Older blog entries for dgh (starting at number 14)

chopper

Turns out turning a bicycle into a chopper is not so complicated.

chop up forks weld finished chopper

Syndicated 2007-09-23 02:35:56 (Updated 2007-09-23 02:36:12) from Dafydd

D-Bus API in DevHelp

The Telepathy API has until recently only been available as a single large HTML document. The HTML is generated from D-Bus introspection XML with extensions for stuff like enums. I hacked up a conversion to DevHelp's index format, meaning you can use DevHelp to browse the documentation.

To set it up:

  • check out the telepathy-spec repository
  • run make
  • copy doc/spec.html and doc/telepathy-spec.devhelp2 to a directory /usr/share/doc/gtk-doc/html/telepathy-spec/

This might also work for other D-Bus APIs; I haven't tried.

(If you're developing using Gtk/GLib/Cairo/Pango/GStreamer/etc. and not tried DevHelp, I heartily recommend it. It's really handy, especially with the Ctrl-S shortcut.)

Syndicated 2007-09-22 15:16:28 (Updated 2007-09-22 15:16:56) from Dafydd

Bike power

Recently I got involved with a local group, the Magnificent Revolutionary Cycling Cinema. The idea is to use bikes to generate electricity, and to use that as an instrument for education, in particular about sustainability. We just had our first outing at The Big Chill, a three-day music festival.

Eight of us cycled from Cambridge to the Big Chill site in Herefordshire, a journey of roughly 130 miles. Many others arrived by other means to take part. Once we got there, we set up a tent with a platform for the bikes, a central console for managing the power generation, a projector and a pair of speakers. This took the best part of a week.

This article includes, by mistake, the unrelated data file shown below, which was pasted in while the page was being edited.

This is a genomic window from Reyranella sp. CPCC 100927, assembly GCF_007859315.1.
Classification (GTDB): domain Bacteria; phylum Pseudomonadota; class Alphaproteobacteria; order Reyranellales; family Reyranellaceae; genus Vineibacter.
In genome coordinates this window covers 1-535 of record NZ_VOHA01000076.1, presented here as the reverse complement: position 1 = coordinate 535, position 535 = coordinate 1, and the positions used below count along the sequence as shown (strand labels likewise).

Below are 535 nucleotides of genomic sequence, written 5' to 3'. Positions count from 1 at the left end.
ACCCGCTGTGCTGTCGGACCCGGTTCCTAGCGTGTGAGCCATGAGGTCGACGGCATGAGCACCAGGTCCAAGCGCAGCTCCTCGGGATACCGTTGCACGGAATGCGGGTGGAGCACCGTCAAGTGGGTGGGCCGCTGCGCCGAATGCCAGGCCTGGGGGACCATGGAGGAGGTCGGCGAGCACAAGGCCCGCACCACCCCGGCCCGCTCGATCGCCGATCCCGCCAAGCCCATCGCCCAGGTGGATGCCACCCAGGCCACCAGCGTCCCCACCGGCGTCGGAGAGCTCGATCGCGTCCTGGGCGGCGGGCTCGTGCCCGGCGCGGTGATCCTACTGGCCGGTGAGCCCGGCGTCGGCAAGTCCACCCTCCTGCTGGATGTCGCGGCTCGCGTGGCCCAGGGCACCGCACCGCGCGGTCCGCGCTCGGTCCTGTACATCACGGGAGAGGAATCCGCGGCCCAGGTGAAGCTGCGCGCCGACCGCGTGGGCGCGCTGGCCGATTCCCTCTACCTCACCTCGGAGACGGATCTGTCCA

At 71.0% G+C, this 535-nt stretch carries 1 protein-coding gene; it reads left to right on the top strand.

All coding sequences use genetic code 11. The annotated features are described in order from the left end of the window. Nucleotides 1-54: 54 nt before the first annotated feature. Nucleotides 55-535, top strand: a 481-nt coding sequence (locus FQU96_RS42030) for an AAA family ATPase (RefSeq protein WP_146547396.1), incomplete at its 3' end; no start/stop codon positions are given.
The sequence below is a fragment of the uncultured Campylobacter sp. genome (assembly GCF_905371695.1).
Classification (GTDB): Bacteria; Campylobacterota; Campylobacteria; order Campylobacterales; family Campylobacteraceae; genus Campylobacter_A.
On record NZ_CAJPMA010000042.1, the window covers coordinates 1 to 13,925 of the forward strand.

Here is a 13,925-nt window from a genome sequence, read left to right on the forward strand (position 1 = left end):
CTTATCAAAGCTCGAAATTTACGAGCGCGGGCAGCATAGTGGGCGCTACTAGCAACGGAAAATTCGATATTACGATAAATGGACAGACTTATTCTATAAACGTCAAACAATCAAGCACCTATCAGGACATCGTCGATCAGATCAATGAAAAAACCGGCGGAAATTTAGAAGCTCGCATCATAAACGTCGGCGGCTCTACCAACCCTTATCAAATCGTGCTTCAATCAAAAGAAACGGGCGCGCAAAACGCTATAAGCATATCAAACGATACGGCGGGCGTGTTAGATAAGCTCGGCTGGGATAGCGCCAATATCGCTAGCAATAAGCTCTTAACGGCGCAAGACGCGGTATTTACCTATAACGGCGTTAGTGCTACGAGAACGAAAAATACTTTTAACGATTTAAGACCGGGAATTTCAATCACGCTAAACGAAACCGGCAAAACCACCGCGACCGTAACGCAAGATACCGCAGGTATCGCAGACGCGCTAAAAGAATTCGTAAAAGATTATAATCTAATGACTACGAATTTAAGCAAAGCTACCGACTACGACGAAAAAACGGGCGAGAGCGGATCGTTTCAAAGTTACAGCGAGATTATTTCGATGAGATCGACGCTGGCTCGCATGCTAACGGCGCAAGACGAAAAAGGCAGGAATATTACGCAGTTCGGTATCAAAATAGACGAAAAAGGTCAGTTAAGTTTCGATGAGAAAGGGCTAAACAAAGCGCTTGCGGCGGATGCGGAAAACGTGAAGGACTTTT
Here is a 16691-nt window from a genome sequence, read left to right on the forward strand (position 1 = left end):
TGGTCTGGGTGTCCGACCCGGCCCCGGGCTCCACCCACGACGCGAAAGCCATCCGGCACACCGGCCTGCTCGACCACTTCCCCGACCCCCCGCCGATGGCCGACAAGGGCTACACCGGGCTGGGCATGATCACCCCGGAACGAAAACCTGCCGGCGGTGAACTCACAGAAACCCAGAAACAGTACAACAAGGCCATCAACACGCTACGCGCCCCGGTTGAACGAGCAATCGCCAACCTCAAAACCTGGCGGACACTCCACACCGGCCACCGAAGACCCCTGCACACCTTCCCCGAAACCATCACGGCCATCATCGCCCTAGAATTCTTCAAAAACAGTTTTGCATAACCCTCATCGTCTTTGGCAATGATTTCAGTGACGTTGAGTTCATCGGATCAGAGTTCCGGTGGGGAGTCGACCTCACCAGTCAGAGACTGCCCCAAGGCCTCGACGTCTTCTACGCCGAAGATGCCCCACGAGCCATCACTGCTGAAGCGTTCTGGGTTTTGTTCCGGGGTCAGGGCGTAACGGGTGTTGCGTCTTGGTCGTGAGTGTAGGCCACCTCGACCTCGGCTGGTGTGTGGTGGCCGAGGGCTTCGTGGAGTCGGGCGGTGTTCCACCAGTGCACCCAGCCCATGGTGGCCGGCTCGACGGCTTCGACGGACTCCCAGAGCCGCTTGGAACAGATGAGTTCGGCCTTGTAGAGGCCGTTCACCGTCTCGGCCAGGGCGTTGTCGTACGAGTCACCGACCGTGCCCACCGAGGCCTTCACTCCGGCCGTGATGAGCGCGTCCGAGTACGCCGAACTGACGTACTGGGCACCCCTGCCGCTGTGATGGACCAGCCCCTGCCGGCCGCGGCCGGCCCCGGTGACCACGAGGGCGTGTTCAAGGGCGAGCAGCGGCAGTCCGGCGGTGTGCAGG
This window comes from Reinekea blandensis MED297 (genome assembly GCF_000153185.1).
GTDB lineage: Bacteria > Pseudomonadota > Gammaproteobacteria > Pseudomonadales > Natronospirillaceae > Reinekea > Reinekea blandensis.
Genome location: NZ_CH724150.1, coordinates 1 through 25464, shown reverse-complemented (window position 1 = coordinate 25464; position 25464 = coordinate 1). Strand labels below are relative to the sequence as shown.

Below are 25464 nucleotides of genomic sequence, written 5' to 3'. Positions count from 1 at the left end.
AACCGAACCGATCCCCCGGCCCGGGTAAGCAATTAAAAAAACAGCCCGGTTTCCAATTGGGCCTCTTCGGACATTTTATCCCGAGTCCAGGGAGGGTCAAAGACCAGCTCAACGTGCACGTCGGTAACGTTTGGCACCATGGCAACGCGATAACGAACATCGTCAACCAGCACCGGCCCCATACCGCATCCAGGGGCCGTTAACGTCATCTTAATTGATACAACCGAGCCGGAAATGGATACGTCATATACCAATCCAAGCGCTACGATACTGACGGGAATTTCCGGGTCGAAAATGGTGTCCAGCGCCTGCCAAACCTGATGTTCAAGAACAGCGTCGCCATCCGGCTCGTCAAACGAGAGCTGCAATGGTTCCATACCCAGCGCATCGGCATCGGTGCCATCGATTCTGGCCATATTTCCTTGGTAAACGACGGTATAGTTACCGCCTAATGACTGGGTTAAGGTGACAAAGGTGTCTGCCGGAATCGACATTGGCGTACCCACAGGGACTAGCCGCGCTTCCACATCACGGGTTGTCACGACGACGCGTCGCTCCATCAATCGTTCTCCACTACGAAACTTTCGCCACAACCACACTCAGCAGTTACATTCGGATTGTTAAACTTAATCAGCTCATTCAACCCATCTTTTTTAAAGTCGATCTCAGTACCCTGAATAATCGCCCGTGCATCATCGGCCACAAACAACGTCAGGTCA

By some amazing coincidences, many people with ties to the project happened to be at the festival:

  • David Butcher, the godfather of pedal power; who was doing his own bike-powered project at the festival
  • members of the Chicago and local Ross-on-Wye chapters of the Rat Patrol, who brought along some brilliant mutant bikes and home brew cider
  • Fredric King, producer of B.I.K.E., a film we were showing about the Black Label Bicycle Club
  • Run Wrake, creator of amazing short film Rabbit that we were also showing; though Run was VJing at the Big Chill, we sadly didn't get to meet him

As for the cinema: in general, reception was very positive. Many festivalgoers made the trek up the hill from the festival to visit us, and people were generally keen to get on a bike for a bit and feed our machine. We were very happy that it all actually worked; as it turns out the power we generated was pretty close to what we needed to keep running. (Odd, and somewhat disquieting, to think that the tent housing our roughly 330 Watt show was shone upon by a number of 1000 Watt lights.)

By the end, we were all exhausted from the 10pm-3am shifts, and somewhat sad at having to take it all apart. Nevertheless, I had a wonderful time. We learned a lot from our first excursion, and got lots of ideas for future improvements. Everyone involved seems eager to take the project forward to further success.

Syndicated 2007-08-12 03:34:57 (Updated 2007-08-12 03:42:19) from Dafydd

Guadec

Though it's been a while since Guadec, it's been a rather busy time since so I've only just got around to putting up the photos I took there. Shortly after getting to Birmingham, I gave in to the temptation of a 30mm f/1.4 Sigma lens. Guadec was great for testing it on people.

Syndicated 2007-08-11 18:34:01 from Dafydd

party: July 13th

Matthew Garrett has a birthday soon. As birthday is a pretty good excuse to have people come to your house and drink. So, if you're in Cambridge on July 13th, come to 6b Fair Street with some booze or food around 9pm, and help Matthew forget how old he is.

Syndicated 2007-07-08 11:57:48 from Dafydd

a difficulty in criticising Wikipedia

When people criticise Wikipedia, they often cite specific errors in articles as evidence that its overall quality is poor. The irony in this is that it encourages Wikipedians to fix those exact errors.